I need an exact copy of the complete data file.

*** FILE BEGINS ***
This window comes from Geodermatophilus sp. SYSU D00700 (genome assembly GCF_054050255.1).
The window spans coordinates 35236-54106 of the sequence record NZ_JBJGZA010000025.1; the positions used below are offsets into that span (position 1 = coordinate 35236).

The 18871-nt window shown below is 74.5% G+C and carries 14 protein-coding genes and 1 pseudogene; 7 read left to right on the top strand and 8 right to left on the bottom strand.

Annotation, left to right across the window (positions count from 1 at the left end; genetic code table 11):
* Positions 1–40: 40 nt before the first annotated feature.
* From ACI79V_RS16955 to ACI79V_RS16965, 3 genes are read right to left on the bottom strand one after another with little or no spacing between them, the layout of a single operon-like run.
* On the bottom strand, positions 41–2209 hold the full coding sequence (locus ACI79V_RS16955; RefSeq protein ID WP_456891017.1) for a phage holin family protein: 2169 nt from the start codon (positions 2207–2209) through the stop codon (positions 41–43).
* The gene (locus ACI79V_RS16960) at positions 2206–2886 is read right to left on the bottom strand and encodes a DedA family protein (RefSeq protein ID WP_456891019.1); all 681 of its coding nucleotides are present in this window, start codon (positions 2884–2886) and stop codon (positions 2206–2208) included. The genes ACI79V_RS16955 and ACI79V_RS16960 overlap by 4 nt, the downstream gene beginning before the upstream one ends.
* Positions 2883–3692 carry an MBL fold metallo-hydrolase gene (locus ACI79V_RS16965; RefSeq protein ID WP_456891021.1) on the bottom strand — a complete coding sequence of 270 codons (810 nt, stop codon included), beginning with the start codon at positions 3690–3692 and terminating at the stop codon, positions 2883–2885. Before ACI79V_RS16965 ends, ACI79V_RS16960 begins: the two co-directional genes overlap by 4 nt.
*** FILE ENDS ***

This window comes from Geodermatophilus sp. SYSU D00700 (genome assembly GCF_054050255.1).
The window spans coordinates 35236-54106 of the sequence record NZ_JBJGZA010000025.1; the positions used below are offsets into that span (position 1 = coordinate 35236).

The 18871-nt window shown below is 74.5% G+C and carries 14 protein-coding genes and 1 pseudogene; 7 read left to right on the top strand and 8 right to left on the bottom strand.

Annotation, left to right across the window (positions count from 1 at the left end; genetic code table 11):
* Positions 1–40: 40 nt before the first annotated feature.
* From ACI79V_RS16955 to ACI79V_RS16965, 3 genes are read right to left on the bottom strand one after another with little or no spacing between them, the layout of a single operon-like run.
* On the bottom strand, positions 41–2209 hold the full coding sequence (locus ACI79V_RS16955; RefSeq protein ID WP_456891017.1) for a phage holin family protein: 2169 nt from the start codon (positions 2207–2209) through the stop codon (positions 41–43).
* The gene (locus ACI79V_RS16960) at positions 2206–2886 is read right to left on the bottom strand and encodes a DedA family protein (RefSeq protein ID WP_456891019.1); all 681 of its coding nucleotides are present in this window, start codon (positions 2884–2886) and stop codon (positions 2206–2208) included. The genes ACI79V_RS16955 and ACI79V_RS16960 overlap by 4 nt, the downstream gene beginning before the upstream one ends.
* Positions 2883–3692 carry an MBL fold metallo-hydrolase gene (locus ACI79V_RS16965; RefSeq protein ID WP_456891021.1) on the bottom strand — a complete coding sequence of 270 codons (810 nt, stop codon included), beginning with the start codon at positions 3690–3692 and terminating at the stop codon, positions 2883–2885. Before ACI79V_RS16965 ends, ACI79V_RS16960 begins: the two co-directional genes overlap by 4 nt.